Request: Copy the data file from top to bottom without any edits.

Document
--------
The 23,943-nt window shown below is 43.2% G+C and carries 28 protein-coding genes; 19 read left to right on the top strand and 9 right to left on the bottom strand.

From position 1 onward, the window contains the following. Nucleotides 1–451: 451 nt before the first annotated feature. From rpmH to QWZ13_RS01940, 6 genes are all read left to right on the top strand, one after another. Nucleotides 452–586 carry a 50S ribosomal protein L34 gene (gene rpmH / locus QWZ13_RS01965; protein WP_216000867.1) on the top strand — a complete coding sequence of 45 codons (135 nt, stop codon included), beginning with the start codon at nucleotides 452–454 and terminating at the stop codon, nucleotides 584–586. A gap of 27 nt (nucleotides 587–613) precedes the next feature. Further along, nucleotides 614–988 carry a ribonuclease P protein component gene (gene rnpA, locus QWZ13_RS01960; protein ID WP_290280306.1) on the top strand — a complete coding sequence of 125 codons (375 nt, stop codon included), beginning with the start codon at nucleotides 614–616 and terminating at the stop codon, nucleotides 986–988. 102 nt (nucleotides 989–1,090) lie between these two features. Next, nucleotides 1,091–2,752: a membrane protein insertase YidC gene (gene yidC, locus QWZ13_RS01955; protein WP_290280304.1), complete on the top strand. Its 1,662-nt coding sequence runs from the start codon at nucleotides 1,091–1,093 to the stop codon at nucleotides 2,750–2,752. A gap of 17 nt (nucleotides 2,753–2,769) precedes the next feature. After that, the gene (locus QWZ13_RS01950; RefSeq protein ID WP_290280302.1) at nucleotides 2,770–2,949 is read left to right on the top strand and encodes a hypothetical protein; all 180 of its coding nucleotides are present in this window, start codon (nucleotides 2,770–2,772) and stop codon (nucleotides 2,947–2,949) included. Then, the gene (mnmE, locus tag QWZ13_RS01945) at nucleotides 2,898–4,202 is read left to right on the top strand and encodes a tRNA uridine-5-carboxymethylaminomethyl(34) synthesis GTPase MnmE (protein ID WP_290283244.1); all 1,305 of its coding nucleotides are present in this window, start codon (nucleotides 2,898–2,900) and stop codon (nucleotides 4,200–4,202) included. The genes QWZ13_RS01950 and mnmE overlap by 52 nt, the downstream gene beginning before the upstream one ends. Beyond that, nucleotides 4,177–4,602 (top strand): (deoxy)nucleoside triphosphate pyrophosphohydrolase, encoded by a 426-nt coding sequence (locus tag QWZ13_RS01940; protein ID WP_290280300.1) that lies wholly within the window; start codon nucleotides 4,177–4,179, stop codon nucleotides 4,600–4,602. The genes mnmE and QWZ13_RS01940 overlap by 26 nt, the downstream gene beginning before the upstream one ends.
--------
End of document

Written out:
The 23,943-nt window shown below is 43.2% G+C and carries 28 protein-coding genes; 19 read left to right on the top strand and 9 right to left on the bottom strand.

From position 1 onward, the window contains the following. Nucleotides 1–451: 451 nt before the first annotated feature. From rpmH to QWZ13_RS01940, 6 genes are all read left to right on the top strand, one after another. Nucleotides 452–586 carry a 50S ribosomal protein L34 gene (gene rpmH / locus QWZ13_RS01965; protein WP_216000867.1) on the top strand — a complete coding sequence of 45 codons (135 nt, stop codon included), beginning with the start codon at nucleotides 452–454 and terminating at the stop codon, nucleotides 584–586. A gap of 27 nt (nucleotides 587–613) precedes the next feature. Further along, nucleotides 614–988 carry a ribonuclease P protein component gene (gene rnpA, locus QWZ13_RS01960; protein ID WP_290280306.1) on the top strand — a complete coding sequence of 125 codons (375 nt, stop codon included), beginning with the start codon at nucleotides 614–616 and terminating at the stop codon, nucleotides 986–988. 102 nt (nucleotides 989–1,090) lie between these two features. Next, nucleotides 1,091–2,752: a membrane protein insertase YidC gene (gene yidC, locus QWZ13_RS01955; protein WP_290280304.1), complete on the top strand. Its 1,662-nt coding sequence runs from the start codon at nucleotides 1,091–1,093 to the stop codon at nucleotides 2,750–2,752. A gap of 17 nt (nucleotides 2,753–2,769) precedes the next feature. After that, the gene (locus QWZ13_RS01950; RefSeq protein ID WP_290280302.1) at nucleotides 2,770–2,949 is read left to right on the top strand and encodes a hypothetical protein; all 180 of its coding nucleotides are present in this window, start codon (nucleotides 2,770–2,772) and stop codon (nucleotides 2,947–2,949) included. Then, the gene (mnmE, locus tag QWZ13_RS01945) at nucleotides 2,898–4,202 is read left to right on the top strand and encodes a tRNA uridine-5-carboxymethylaminomethyl(34) synthesis GTPase MnmE (protein ID WP_290283244.1); all 1,305 of its coding nucleotides are present in this window, start codon (nucleotides 2,898–2,900) and stop codon (nucleotides 4,200–4,202) included. The genes QWZ13_RS01950 and mnmE overlap by 52 nt, the downstream gene beginning before the upstream one ends. Beyond that, nucleotides 4,177–4,602 (top strand): (deoxy)nucleoside triphosphate pyrophosphohydrolase, encoded by a 426-nt coding sequence (locus tag QWZ13_RS01940; protein ID WP_290280300.1) that lies wholly within the window; start codon nucleotides 4,177–4,179, stop codon nucleotides 4,600–4,602. The genes mnmE and QWZ13_RS01940 overlap by 26 nt, the downstream gene beginning before the upstream one ends.